Metallic glasses display outstanding thermal, mechanical and chemical properties that make them forefront materials for technological applications. However, their widespread use is limited by their lack of stability over time due to physical ageing, i.e. the spontaneous temporal evolution of any functional physical property due to relaxation processes intrinsic to the glassy state [1,2].

We have provided an overview and an atomistic understanding of the complexity of ageing in a metallic glass by connecting microscopic structural re-arrangements and atomic motion for the first time. We found that the atomic scale is dominated by the interplay between stress-releasing rearrangements leading to density inhomogeneity annihilation and fast dynamical regimes of ageing and medium range ordering processes, not affecting density, related to a more localised atomic motion. The evolution between these regimes is probably associated with a ductile-to-brittle transition.

To clarify the unique atomic motion in metallic glasses [3], we have investigated the microscopic structural and dynamical changes occurring in a rapidly quenched Pd77Si16.5Cu6.5 metallic glass (glass transition temperature Tg = 625 K), during successive annealing below Tg, using X-ray photon correlation spectroscopy (XPCS) at beamline ID10. Figure 104a shows structural relaxation times ταas a function of the time elapsed from the beginning of the heating protocol. This parameter represents the characteristic time for the dynamics at the probed length-scale. For T < 513 K, τα increases exponentially during the isotherm signalling a non-stationary dynamics, while it abruptly decreases during T changes due to the increasing thermal motion. The exponential increase corresponds to the fast ageing regime observed also in other hyper-quenched metallic glasses [3], which can be described by the relation τα(ta,T)~exp(ta/τ*), with an almost constant growth rate parameter τ*~6000 s. At T = 513 K, the ageing abruptly stops even if the system is well below Tg: the glass enters a stationary regime where τα remains constant at least on the probed experimental timescale.


Fig. 104: a) Time and temperature evolution of the structural relaxation time measured with XPCS as a function of t-t0, where t0 is the time corresponding to the beginning of the heating protocol. b) Relative volume change, reported as a function of t-t0. Each temperature ramp (x) is followed by an isotherm Inset: zoom of the curve at 433 K reported as a function of time from the beginning of the isotherm, together with the best fit to an exponential law.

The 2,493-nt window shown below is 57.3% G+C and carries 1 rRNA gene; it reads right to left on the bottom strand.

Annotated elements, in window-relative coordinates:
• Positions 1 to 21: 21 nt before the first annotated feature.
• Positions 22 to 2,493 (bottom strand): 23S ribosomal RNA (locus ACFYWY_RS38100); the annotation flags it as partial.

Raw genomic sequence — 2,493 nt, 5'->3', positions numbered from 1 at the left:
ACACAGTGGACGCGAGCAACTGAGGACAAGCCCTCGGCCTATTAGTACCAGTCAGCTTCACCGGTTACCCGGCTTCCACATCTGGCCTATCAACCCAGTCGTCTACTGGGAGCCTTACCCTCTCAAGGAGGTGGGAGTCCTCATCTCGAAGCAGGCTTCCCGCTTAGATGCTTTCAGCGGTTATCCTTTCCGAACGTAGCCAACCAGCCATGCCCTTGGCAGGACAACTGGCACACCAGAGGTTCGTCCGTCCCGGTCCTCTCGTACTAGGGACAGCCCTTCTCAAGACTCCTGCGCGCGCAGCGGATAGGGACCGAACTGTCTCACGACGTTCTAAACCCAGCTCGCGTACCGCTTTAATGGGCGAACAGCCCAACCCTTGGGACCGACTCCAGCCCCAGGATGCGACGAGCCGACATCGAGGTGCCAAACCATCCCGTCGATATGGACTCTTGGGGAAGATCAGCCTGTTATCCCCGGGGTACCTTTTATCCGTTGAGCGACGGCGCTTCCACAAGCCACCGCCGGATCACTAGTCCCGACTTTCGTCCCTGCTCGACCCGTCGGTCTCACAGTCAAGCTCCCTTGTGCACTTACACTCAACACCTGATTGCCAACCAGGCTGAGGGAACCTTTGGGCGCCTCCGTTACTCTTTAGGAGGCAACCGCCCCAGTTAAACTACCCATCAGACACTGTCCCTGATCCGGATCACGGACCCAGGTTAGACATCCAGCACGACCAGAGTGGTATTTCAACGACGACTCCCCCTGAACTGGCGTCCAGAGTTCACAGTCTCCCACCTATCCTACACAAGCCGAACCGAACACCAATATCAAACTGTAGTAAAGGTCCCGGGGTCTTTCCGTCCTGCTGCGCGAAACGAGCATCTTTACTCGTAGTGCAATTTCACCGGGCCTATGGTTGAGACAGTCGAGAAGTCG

Figure 104b presents the corresponding volume evolution as tracked by the position change of the first sharp diffraction peak (FSDP) measured by high-resolution high-energy X-ray diffraction (XRD) at beamline ID15B. During isotherms, the volume decreases slightly, most likely corresponding to the annihilation of residual density inhomogeneity. For increasing temperatures, the total isothermal densification decreases. Simultaneously to the onset of the stationary regime in dynamics, at T = 513 K, the volume reduction stops, corresponding to full structural defect annihilation. This suggests that structural defect annihilation is the process responsible for the fast ageing.

As shown in Figure 105a, a continuous narrowing of the FSDP takes place from the ageing itself, which continues even when there is no further densification. This narrowing can be taken as an indicator of an increasing medium range order, for r ≥ 6 Å [4].


Fig. 105: a) Temporal evolution of the relative change of the width of the FSDP. b) Characteristic time for ageing as obtained from the volume relaxation (blue squares), the narrowing of the FSDP (blue circles) and from XPCS data (black dots). The average of τV and τΓ is also shown (red circles), called τageing.

Both the volume and the FSDP width can be described by an exponential law with characteristic times τV and τΓ, respectively. While the volume and FSDP width have a different T dependence from the dynamical time for ageing τ*, the agreement between τ* and their average is striking (Figure 105b), suggesting that the fast dynamical ageing is due to both processes: structural defect annihilation and medium range ordering to the extent that they affect the density.

Once the structural defects are completely annihilated, the density is frozen. and thus XPCS does not see further ageing and the stationary regime is entered where dynamical measurements indicate that other stresses still exist, most likely from frustration in the repetition and ordering of atomic clusters.

These results provide a direct connection between dynamical and structural microscopic evolution in metallic glasses which is fundamental for the development of a microscopic theory of ageing and ultimately designing new amorphous materials with improved stability.


Principal publication and authors

Unveiling the structural arrangements responsible for the atomic dynamics in metallic glasses during physical aging, V.M. Giordano (a) and B. Ruta (b), Nature Communications 7, 10344 (2016); doi: 10.1038/NCOMMS10344.
(a) Institute of Light and Matter, UMR5306 Université Lyon 1-CNRS, Université de Lyon, Villeurbanne, (France)
(b) ESRF



[1] Y. Zhang et al., Nat. Mat. 5, 857 (2006).
[2] W.H. Wang, Prog. Mater. Sci. 57, 487 (2012).
[3] B. Ruta et al., Phys. Rev. Lett. 109, 165701 (2012).
[4] D. Ma et al., Nat. Mater. 8, 30 (2009).